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Scott Walker, Governor
Raymond Allen, Secretary

Department of Workforce Development
Secretary's Office

201 E. Washington Avenue
P.O. Box 7946
Madison, WI 53707-7946
Telephone: (608) 266-3131
Fax: (608) 266-1784
Email: sec@dwd.wisconsin.gov

Thursday, June 19, 2017
CONTACT: DWD Communications, 608-266-2722
On the Web: http://dwd.wisconsin.gov/news/
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On Twitter: @WIWorkforce

Safety Pays in Worker's Compensation

June is National Safety Month

June is National Safety Month, and companies throughout Wisconsin are working to raise awareness of important safety issues and educating individuals about injuries that can occur both at home and at work. We all understand the moral importance of ensuring safety at work, something Wisconsinites take great pride in as demonstrated by Wisconsin's long history as an innovator in protecting employees and rewarding safety.

One such innovation was the creation of the nation's first constitutional Worker's Compensation system. Worker's Compensation was created after representatives of both labor and management agreed to a "Grand Bargain" where employers agreed to carry workplace injury insurance for employees and employees gave up their right to sue in court, which provided employers protection against expensive legal proceedings. Under the system businesses not only have an ethical incentive to keep their employees safe, they have a financial incentive to ensure a safe work environment.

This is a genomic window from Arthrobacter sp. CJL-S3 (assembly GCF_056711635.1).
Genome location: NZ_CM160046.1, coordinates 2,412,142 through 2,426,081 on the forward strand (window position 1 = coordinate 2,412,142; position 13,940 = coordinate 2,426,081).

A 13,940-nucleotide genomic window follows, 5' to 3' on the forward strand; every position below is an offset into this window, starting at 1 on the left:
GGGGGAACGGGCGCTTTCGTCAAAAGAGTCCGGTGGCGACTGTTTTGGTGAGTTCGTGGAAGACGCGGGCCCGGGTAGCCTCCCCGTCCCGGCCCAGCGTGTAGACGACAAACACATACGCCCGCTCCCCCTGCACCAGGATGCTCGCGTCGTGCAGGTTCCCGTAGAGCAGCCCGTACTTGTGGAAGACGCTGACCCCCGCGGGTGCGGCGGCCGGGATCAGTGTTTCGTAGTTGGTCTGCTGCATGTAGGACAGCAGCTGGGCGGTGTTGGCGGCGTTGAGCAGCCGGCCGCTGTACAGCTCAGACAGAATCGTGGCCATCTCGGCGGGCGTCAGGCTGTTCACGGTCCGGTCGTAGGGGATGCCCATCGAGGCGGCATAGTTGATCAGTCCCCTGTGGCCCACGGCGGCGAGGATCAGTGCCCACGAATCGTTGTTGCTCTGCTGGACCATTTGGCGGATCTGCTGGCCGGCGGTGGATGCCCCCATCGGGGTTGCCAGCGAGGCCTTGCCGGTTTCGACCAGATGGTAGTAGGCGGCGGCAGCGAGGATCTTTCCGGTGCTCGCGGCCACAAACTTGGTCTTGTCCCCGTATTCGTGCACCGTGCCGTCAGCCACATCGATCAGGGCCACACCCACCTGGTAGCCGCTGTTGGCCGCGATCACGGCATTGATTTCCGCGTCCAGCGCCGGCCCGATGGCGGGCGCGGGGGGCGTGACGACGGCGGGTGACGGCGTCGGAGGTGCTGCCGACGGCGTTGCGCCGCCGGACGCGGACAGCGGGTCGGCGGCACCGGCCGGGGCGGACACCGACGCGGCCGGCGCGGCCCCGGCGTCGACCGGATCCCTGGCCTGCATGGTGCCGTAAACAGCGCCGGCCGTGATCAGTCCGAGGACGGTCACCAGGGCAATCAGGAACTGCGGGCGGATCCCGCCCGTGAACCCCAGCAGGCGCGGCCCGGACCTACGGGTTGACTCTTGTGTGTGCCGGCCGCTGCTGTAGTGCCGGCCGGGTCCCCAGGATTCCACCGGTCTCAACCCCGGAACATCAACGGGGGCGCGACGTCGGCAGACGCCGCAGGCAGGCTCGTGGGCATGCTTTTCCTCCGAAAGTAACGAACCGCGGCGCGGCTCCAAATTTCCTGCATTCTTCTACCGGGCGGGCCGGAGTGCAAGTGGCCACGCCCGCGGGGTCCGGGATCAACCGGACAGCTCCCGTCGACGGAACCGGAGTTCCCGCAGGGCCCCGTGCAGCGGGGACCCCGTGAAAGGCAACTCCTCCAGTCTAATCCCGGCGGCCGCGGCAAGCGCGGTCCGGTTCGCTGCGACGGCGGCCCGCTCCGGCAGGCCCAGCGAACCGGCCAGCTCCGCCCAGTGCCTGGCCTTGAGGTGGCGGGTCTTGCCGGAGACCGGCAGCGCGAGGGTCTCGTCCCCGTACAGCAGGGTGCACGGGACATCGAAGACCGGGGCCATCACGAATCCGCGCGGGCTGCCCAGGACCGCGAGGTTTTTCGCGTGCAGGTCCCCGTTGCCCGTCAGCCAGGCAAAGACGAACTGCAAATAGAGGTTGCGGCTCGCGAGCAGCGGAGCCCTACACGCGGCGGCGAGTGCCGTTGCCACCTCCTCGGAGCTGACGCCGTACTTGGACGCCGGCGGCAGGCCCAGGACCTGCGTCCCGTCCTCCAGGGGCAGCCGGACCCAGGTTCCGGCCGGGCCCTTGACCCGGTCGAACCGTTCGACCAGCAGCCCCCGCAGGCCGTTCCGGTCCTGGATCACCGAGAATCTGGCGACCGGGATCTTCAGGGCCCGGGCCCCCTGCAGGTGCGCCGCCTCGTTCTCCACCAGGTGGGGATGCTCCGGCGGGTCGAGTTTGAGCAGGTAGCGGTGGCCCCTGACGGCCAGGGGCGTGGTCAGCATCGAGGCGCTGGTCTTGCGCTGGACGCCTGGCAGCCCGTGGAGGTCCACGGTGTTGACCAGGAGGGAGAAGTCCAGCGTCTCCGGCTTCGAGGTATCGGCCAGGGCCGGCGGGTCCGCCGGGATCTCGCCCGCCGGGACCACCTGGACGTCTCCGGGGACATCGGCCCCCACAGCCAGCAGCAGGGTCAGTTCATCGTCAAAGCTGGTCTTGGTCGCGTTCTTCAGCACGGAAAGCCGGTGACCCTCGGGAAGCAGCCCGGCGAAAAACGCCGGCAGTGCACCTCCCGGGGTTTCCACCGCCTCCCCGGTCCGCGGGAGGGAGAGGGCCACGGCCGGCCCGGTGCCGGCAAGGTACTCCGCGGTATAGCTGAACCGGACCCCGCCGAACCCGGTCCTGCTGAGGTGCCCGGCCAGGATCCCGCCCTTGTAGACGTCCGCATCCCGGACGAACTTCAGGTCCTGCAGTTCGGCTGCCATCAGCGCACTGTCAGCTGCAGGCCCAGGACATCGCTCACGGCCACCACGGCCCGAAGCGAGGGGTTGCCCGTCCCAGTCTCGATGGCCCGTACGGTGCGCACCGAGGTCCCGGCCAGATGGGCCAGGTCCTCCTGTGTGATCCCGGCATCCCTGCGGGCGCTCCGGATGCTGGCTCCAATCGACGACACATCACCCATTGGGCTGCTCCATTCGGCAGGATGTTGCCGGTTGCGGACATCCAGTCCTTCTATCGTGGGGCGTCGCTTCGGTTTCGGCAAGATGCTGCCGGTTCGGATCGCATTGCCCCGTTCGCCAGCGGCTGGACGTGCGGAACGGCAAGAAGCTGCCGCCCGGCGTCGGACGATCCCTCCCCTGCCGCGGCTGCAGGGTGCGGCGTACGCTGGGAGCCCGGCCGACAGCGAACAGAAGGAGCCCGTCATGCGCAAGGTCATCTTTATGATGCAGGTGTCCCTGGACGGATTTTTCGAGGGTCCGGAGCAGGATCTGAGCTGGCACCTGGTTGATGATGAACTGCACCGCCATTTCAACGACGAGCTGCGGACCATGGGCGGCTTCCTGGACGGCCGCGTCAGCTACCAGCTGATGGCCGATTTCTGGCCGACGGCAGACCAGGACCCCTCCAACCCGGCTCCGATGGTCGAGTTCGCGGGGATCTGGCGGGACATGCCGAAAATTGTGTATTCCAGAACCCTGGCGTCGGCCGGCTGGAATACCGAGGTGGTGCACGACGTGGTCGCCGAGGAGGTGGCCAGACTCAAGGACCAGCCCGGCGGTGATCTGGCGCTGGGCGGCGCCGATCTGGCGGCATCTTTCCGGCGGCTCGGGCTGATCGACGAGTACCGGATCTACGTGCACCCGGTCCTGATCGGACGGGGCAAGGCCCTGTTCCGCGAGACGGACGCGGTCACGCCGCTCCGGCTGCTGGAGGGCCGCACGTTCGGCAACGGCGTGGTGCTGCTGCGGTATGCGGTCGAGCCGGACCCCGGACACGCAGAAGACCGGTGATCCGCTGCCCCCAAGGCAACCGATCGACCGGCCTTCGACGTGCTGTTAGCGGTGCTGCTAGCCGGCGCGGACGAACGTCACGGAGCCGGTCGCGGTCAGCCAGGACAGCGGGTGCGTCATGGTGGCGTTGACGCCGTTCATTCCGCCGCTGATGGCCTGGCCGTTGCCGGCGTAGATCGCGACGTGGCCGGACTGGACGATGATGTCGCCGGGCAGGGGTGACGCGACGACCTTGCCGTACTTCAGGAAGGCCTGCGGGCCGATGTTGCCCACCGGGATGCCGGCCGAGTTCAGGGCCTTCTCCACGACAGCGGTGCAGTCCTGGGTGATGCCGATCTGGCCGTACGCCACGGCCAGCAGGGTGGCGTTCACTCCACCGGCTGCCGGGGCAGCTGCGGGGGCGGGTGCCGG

This financial incentive is referred to as an experience modification rate (EMR). In general, a company's insurance costs are determined by the classification of an employee multiplied by the amount of wages paid. The EMR is designed to financially reward companies with a safe work history and minimal incidents by reducing their premiums.

An average company with an average safety record would have an EMR of 1.00. Companies with a better than industry average accident rate earn an EMR of less than 1.00. Conversely, companies with poor accident experience resulting in increased injury and illness costs earn an EMR greater than 1.00. A company then takes their EMR times their base insurance rates to determine their final premium. So, if a company has an EMR of .75, they would receive a 25% discount on their rates, a serious savings for safe employers. Here is an example of how the premium calculation would work:

Premium Modifaction Factor Modified Premium
$100,000 1.25 $125,000
$100,000 1.00 $100,000
$100,000 .75 $75,000

Accident and injury prevention is key and offers the best safety return on investment. An accident or injury prevented saves everyone and does not negatively impact a company's bottom line. To learn more about safety week, including printing additional materials and statistics, visit the National Safety Councils website or visit the US Department of Labor's website promoting Safe and Sound Week.